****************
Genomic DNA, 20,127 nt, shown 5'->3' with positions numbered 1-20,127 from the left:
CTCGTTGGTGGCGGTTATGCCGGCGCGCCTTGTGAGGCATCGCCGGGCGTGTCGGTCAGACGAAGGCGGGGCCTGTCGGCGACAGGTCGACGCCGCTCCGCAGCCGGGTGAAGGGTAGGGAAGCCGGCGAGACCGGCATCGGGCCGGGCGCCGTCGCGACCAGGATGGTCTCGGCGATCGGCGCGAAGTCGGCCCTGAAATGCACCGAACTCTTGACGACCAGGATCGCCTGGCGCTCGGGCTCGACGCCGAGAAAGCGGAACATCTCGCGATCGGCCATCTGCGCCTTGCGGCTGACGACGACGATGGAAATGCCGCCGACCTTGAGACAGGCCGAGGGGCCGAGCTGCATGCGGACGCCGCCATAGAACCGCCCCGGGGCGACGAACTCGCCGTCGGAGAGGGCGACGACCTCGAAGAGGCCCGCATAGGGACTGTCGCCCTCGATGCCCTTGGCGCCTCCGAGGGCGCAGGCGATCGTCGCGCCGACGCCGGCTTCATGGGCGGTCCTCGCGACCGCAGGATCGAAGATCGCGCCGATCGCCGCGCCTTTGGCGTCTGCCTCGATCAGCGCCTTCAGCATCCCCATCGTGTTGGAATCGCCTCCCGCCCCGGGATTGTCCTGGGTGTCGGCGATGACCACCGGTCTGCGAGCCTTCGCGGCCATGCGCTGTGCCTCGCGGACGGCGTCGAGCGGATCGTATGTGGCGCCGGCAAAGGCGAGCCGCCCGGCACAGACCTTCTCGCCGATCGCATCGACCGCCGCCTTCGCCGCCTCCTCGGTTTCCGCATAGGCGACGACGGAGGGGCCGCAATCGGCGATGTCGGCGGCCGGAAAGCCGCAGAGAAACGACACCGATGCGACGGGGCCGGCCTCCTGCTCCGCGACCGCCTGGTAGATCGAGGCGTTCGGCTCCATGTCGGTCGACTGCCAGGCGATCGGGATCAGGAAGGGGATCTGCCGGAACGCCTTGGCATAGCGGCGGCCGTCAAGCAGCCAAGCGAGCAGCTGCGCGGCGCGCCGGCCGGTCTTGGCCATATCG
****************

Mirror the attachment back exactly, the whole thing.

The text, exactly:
Genomic DNA, 20,127 nt, shown 5'->3' with positions numbered 1-20,127 from the left:
CTCGTTGGTGGCGGTTATGCCGGCGCGCCTTGTGAGGCATCGCCGGGCGTGTCGGTCAGACGAAGGCGGGGCCTGTCGGCGACAGGTCGACGCCGCTCCGCAGCCGGGTGAAGGGTAGGGAAGCCGGCGAGACCGGCATCGGGCCGGGCGCCGTCGCGACCAGGATGGTCTCGGCGATCGGCGCGAAGTCGGCCCTGAAATGCACCGAACTCTTGACGACCAGGATCGCCTGGCGCTCGGGCTCGACGCCGAGAAAGCGGAACATCTCGCGATCGGCCATCTGCGCCTTGCGGCTGACGACGACGATGGAAATGCCGCCGACCTTGAGACAGGCCGAGGGGCCGAGCTGCATGCGGACGCCGCCATAGAACCGCCCCGGGGCGACGAACTCGCCGTCGGAGAGGGCGACGACCTCGAAGAGGCCCGCATAGGGACTGTCGCCCTCGATGCCCTTGGCGCCTCCGAGGGCGCAGGCGATCGTCGCGCCGACGCCGGCTTCATGGGCGGTCCTCGCGACCGCAGGATCGAAGATCGCGCCGATCGCCGCGCCTTTGGCGTCTGCCTCGATCAGCGCCTTCAGCATCCCCATCGTGTTGGAATCGCCTCCCGCCCCGGGATTGTCCTGGGTGTCGGCGATGACCACCGGTCTGCGAGCCTTCGCGGCCATGCGCTGTGCCTCGCGGACGGCGTCGAGCGGATCGTATGTGGCGCCGGCAAAGGCGAGCCGCCCGGCACAGACCTTCTCGCCGATCGCATCGACCGCCGCCTTCGCCGCCTCCTCGGTTTCCGCATAGGCGACGACGGAGGGGCCGCAATCGGCGATGTCGGCGGCCGGAAAGCCGCAGAGAAACGACACCGATGCGACGGGGCCGGCCTCCTGCTCCGCGACCGCCTGGTAGATCGAGGCGTTCGGCTCCATGTCGGTCGACTGCCAGGCGATCGGGATCAGGAAGGGGATCTGCCGGAACGCCTTGGCATAGCGGCGGCCGTCAAGCAGCCAAGCGAGCAGCTGCGCGGCGCGCCGGCCGGTCTTGGCCATATCG